How crypto assets can trigger CGT tripwires

Lending digital currency can be viewed as disposal while losses from the recent downturn may offer little relief from previous capital gains.


In its October 2021 report, the Select Committee on Australia as a Technology and Financial Centre (Senate Report) canvassed the uncertainty and potential harsh tax outcomes presented by cryptocurrencies and other digital assets.

In particular, the Senate Report discussed how the existing tax framework did not contemplate such technology, and as a result, whenever a crypto asset interacts with a protocol where it is swapped, accessed, staked, wrapped, burned or exchanged, CGT event A1 may be triggered.[1]

Regardless of whether you are familiar with these precise terms, the point to note is that when it comes to digital assets, CGT liabilities may be inadvertently triggered in cases where there may have been no underlying disposal, including, for instance, from mere technological upgrades akin to a stock split.[2]

Once triggered, taxpayers cannot rely on CGT rollover relief to mitigate the consequences of this outcome as the strict and limited requirements for rollover do not extend to digital assets.

After outlining these potential tax issues by reference to various submissions, the Senate Report recommended that the CGT regime be amended so that digital asset transactions only create a CGT event when they genuinely result in a clearly definable capital gain or loss.[3]

An example of an inadvertent tax liability – “lending” or “staking” digital assets

By way of example, it may surprise some crypto users that an ATO officer had informally flagged that “lending” digital assets may trigger CGT event A1 (a disposal).[4]  So while a “lender” may consider that they continue to hold the “lent” asset”, depending on the particular terms under which it occurs, the “lending” may actually result in a disposal within the meaning of CGT event A1.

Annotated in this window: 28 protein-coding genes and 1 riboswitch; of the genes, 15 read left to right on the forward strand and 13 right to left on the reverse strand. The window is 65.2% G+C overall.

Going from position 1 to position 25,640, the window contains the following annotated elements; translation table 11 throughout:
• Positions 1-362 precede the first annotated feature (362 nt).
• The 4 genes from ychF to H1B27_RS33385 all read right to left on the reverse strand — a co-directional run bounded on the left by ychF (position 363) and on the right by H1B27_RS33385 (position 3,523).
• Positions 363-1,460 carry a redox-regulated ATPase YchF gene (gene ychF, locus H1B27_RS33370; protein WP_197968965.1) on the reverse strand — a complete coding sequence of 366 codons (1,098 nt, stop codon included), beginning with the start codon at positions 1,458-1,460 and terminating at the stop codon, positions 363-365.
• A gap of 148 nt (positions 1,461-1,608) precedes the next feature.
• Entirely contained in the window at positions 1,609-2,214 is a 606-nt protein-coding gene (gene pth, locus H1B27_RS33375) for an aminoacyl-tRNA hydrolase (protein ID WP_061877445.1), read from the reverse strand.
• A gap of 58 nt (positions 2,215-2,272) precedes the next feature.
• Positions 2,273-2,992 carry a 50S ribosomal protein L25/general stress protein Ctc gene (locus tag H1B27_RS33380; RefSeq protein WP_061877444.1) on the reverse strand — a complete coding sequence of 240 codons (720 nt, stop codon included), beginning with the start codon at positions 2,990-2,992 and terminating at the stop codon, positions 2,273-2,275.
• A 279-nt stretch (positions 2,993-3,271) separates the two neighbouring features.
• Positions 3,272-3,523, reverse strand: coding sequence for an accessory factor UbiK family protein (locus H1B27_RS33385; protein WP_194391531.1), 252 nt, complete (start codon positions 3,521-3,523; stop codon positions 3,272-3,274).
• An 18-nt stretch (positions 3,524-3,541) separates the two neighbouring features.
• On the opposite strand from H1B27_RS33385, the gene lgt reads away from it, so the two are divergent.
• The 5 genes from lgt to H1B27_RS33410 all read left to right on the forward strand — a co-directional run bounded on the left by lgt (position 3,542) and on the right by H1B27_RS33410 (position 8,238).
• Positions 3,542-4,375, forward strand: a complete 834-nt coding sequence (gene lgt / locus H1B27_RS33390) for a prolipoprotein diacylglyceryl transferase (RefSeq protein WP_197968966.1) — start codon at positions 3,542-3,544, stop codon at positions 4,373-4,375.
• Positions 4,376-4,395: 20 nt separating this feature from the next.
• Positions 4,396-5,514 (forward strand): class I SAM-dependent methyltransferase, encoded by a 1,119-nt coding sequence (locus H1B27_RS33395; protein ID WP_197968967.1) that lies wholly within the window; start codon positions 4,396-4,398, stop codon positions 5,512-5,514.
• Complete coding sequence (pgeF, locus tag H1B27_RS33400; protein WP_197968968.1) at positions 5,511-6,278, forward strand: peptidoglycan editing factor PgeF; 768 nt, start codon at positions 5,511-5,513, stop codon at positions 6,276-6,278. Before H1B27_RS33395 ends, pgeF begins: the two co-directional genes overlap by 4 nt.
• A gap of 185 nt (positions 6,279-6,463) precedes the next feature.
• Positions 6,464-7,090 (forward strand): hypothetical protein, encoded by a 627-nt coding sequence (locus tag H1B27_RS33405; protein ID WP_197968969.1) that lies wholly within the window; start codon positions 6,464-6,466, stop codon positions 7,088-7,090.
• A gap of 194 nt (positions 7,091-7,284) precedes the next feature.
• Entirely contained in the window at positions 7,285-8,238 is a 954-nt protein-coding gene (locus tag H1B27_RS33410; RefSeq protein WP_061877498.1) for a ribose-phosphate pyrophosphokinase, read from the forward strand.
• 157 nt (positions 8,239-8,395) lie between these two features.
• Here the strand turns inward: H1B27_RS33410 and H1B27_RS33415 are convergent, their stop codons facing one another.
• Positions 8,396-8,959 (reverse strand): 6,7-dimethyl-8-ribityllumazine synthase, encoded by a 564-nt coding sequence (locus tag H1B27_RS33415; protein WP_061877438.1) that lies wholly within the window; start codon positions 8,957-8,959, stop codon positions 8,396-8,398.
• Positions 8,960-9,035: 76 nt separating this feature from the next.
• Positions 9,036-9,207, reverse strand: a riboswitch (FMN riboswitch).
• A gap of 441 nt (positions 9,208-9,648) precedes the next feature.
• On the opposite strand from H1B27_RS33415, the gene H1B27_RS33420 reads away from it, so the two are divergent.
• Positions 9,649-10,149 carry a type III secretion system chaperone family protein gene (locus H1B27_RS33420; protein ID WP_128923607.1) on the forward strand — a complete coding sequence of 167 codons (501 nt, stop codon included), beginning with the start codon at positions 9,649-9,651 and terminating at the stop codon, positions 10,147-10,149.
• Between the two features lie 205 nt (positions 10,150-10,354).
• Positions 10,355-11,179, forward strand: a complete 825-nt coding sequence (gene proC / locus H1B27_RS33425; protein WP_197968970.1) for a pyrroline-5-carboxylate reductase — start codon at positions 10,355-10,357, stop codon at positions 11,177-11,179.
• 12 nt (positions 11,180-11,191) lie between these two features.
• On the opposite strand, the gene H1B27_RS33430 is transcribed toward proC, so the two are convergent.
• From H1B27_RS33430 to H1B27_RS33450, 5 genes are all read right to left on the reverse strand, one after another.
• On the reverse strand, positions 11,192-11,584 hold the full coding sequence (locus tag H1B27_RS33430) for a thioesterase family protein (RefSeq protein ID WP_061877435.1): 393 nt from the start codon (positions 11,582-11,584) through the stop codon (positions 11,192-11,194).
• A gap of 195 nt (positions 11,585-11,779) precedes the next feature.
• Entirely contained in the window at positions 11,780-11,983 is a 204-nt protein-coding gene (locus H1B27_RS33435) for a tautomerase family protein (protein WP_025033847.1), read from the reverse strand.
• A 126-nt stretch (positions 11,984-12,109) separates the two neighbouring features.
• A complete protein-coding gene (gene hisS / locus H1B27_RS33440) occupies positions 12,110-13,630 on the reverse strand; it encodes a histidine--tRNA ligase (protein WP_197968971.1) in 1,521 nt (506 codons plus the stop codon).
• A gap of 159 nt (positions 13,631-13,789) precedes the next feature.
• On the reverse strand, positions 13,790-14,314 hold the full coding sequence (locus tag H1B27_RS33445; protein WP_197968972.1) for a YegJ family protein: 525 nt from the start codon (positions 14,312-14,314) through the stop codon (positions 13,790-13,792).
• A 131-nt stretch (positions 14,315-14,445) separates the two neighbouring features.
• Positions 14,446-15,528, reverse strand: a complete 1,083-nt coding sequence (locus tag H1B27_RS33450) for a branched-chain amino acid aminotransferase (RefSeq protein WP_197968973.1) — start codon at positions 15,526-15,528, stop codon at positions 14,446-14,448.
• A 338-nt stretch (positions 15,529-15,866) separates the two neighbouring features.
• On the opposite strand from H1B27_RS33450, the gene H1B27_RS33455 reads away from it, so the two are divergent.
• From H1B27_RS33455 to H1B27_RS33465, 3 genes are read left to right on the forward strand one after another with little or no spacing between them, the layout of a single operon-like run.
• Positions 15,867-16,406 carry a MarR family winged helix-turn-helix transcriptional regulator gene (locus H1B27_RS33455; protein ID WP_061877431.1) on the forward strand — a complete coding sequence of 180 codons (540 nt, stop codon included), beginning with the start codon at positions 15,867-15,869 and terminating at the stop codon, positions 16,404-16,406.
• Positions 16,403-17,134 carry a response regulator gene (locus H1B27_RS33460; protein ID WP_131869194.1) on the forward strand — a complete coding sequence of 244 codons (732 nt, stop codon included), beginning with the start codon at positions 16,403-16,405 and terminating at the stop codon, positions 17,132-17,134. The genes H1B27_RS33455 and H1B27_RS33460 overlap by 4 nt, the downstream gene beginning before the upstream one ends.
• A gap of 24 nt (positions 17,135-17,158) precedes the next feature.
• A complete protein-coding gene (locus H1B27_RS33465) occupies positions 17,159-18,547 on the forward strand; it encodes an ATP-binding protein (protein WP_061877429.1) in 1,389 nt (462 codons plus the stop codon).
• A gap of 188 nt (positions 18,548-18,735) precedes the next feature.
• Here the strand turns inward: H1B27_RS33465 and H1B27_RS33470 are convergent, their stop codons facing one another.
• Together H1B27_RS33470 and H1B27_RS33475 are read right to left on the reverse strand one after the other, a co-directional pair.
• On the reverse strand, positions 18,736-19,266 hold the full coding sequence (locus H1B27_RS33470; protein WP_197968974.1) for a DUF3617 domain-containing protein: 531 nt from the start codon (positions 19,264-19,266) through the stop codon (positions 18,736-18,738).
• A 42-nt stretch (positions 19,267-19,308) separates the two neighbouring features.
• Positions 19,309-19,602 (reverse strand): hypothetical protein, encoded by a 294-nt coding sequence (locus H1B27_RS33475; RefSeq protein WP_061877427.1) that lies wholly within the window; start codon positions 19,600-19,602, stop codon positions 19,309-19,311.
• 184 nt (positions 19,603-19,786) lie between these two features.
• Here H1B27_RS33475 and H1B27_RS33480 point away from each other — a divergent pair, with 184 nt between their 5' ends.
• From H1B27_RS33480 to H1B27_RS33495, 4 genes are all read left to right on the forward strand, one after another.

Although the latest FTX scandal may have constituted fraud, it serves as a timely reminder of the need to carefully and thoroughly understand how each product/arrangement is governed and what risks exist, including counterparty risk. It is only by carefully analysing the terms of the arrangement and understanding your precise legal rights as the “lender” that the commercial risks and resulting taxation implications can be properly identified.

To this end, the specific terms adopted to conveniently describe an offering may not accurately reflect the actual commercial and legal realities.

To properly understand the tax ramifications of “lending” digital assets, including whether CGT event A1 is triggered, it may be necessary to consider whether the “lender” will continue to hold legal title and/or beneficial title. The analysis of whether ownership is retained can be further complicated in circumstances where the “lender” relinquishes control of the digital assets and subjects it to a self-executing “smart contract”.


It is important not to rely on labels but to properly review the terms of all arrangements and new product offerings to ensure you understand your rights. It is only after doing so that you can properly assess the risks as well as the taxation ramifications.

Digital assets, including bitcoin, are not regarded as currencies and that outcome is about to be enshrined in legislation. As a result, they will likely fall within the CGT regime and they will not be eligible for the Commissioner’s administrative indulgence not to treat them as CGT assets.[5]

Crystallising large capital losses during the latest downturn may be of limited use in mitigating the consequences of having triggered inadvertent capital gains at market highs in earlier income years.

The Board of Taxation is considering the tax treatment of digital assets and is due to report this month.

Jeremy Makowski is special counsel in tax at law firm Cornwalls.


Jeremy Makowski
23 December 2022

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